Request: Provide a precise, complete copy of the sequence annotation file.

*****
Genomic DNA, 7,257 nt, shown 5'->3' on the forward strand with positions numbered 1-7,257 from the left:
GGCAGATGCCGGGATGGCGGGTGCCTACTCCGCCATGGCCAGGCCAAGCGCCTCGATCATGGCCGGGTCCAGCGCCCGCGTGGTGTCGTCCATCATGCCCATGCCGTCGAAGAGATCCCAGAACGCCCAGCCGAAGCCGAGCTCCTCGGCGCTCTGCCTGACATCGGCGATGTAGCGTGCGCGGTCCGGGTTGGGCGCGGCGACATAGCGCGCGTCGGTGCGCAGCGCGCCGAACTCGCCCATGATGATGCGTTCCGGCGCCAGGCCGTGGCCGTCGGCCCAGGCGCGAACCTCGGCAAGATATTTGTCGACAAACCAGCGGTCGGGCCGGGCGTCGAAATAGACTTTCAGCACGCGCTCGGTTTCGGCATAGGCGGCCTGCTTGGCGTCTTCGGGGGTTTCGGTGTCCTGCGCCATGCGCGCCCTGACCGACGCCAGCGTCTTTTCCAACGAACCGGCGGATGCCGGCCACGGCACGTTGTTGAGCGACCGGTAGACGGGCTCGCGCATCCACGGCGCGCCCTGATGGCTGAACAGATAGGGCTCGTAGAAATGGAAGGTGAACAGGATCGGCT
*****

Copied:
Genomic DNA, 7,257 nt, shown 5'->3' on the forward strand with positions numbered 1-7,257 from the left:
GGCAGATGCCGGGATGGCGGGTGCCTACTCCGCCATGGCCAGGCCAAGCGCCTCGATCATGGCCGGGTCCAGCGCCCGCGTGGTGTCGTCCATCATGCCCATGCCGTCGAAGAGATCCCAGAACGCCCAGCCGAAGCCGAGCTCCTCGGCGCTCTGCCTGACATCGGCGATGTAGCGTGCGCGGTCCGGGTTGGGCGCGGCGACATAGCGCGCGTCGGTGCGCAGCGCGCCGAACTCGCCCATGATGATGCGTTCCGGCGCCAGGCCGTGGCCGTCGGCCCAGGCGCGAACCTCGGCAAGATATTTGTCGACAAACCAGCGGTCGGGCCGGGCGTCGAAATAGACTTTCAGCACGCGCTCGGTTTCGGCATAGGCGGCCTGCTTGGCGTCTTCGGGGGTTTCGGTGTCCTGCGCCATGCGCGCCCTGACCGACGCCAGCGTCTTTTCCAACGAACCGGCGGATGCCGGCCACGGCACGTTGTTGAGCGACCGGTAGACGGGCTCGCGCATCCACGGCGCGCCCTGATGGCTGAACAGATAGGGCTCGTAGAAATGGAAGGTGAACAGGATCGGCT